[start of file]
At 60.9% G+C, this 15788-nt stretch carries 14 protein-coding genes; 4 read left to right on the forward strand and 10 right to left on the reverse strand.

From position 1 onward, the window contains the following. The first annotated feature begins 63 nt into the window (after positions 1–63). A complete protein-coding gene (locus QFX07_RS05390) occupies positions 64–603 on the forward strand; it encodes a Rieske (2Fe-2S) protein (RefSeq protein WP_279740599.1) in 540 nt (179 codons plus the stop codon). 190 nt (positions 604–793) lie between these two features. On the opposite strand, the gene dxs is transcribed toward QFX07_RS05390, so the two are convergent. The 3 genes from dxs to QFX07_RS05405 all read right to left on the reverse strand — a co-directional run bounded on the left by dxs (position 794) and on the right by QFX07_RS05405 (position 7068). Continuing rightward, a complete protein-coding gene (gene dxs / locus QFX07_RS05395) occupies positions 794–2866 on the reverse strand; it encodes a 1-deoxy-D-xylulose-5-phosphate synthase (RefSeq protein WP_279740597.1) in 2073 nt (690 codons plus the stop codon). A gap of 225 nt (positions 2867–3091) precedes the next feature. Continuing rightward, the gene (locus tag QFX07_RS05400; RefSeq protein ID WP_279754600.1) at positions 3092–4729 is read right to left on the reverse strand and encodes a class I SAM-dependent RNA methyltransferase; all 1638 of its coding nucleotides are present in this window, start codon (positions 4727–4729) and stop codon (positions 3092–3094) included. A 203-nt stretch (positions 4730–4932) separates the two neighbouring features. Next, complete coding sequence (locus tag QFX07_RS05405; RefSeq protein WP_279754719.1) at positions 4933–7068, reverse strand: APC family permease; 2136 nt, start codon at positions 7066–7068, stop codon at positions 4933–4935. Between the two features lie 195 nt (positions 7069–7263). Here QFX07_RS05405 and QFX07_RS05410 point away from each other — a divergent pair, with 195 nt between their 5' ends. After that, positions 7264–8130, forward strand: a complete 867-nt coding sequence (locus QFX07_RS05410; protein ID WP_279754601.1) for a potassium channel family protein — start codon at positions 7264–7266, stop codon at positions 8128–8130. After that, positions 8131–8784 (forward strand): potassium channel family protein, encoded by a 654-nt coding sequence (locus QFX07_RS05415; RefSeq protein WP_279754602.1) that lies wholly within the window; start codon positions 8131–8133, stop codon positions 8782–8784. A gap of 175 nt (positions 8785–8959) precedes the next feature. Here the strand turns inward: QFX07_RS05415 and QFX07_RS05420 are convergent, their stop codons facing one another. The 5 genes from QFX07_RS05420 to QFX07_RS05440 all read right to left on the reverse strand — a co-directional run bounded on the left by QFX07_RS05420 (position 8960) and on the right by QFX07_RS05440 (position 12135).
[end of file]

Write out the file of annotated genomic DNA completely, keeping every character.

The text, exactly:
At 60.9% G+C, this 15788-nt stretch carries 14 protein-coding genes; 4 read left to right on the forward strand and 10 right to left on the reverse strand.

From position 1 onward, the window contains the following. The first annotated feature begins 63 nt into the window (after positions 1–63). A complete protein-coding gene (locus QFX07_RS05390) occupies positions 64–603 on the forward strand; it encodes a Rieske (2Fe-2S) protein (RefSeq protein WP_279740599.1) in 540 nt (179 codons plus the stop codon). 190 nt (positions 604–793) lie between these two features. On the opposite strand, the gene dxs is transcribed toward QFX07_RS05390, so the two are convergent. The 3 genes from dxs to QFX07_RS05405 all read right to left on the reverse strand — a co-directional run bounded on the left by dxs (position 794) and on the right by QFX07_RS05405 (position 7068). Continuing rightward, a complete protein-coding gene (gene dxs / locus QFX07_RS05395) occupies positions 794–2866 on the reverse strand; it encodes a 1-deoxy-D-xylulose-5-phosphate synthase (RefSeq protein WP_279740597.1) in 2073 nt (690 codons plus the stop codon). A gap of 225 nt (positions 2867–3091) precedes the next feature. Continuing rightward, the gene (locus tag QFX07_RS05400; RefSeq protein ID WP_279754600.1) at positions 3092–4729 is read right to left on the reverse strand and encodes a class I SAM-dependent RNA methyltransferase; all 1638 of its coding nucleotides are present in this window, start codon (positions 4727–4729) and stop codon (positions 3092–3094) included. A 203-nt stretch (positions 4730–4932) separates the two neighbouring features. Next, complete coding sequence (locus tag QFX07_RS05405; RefSeq protein WP_279754719.1) at positions 4933–7068, reverse strand: APC family permease; 2136 nt, start codon at positions 7066–7068, stop codon at positions 4933–4935. Between the two features lie 195 nt (positions 7069–7263). Here QFX07_RS05405 and QFX07_RS05410 point away from each other — a divergent pair, with 195 nt between their 5' ends. After that, positions 7264–8130, forward strand: a complete 867-nt coding sequence (locus QFX07_RS05410; protein ID WP_279754601.1) for a potassium channel family protein — start codon at positions 7264–7266, stop codon at positions 8128–8130. After that, positions 8131–8784 (forward strand): potassium channel family protein, encoded by a 654-nt coding sequence (locus QFX07_RS05415; RefSeq protein WP_279754602.1) that lies wholly within the window; start codon positions 8131–8133, stop codon positions 8782–8784. A gap of 175 nt (positions 8785–8959) precedes the next feature. Here the strand turns inward: QFX07_RS05415 and QFX07_RS05420 are convergent, their stop codons facing one another. The 5 genes from QFX07_RS05420 to QFX07_RS05440 all read right to left on the reverse strand — a co-directional run bounded on the left by QFX07_RS05420 (position 8960) and on the right by QFX07_RS05440 (position 12135).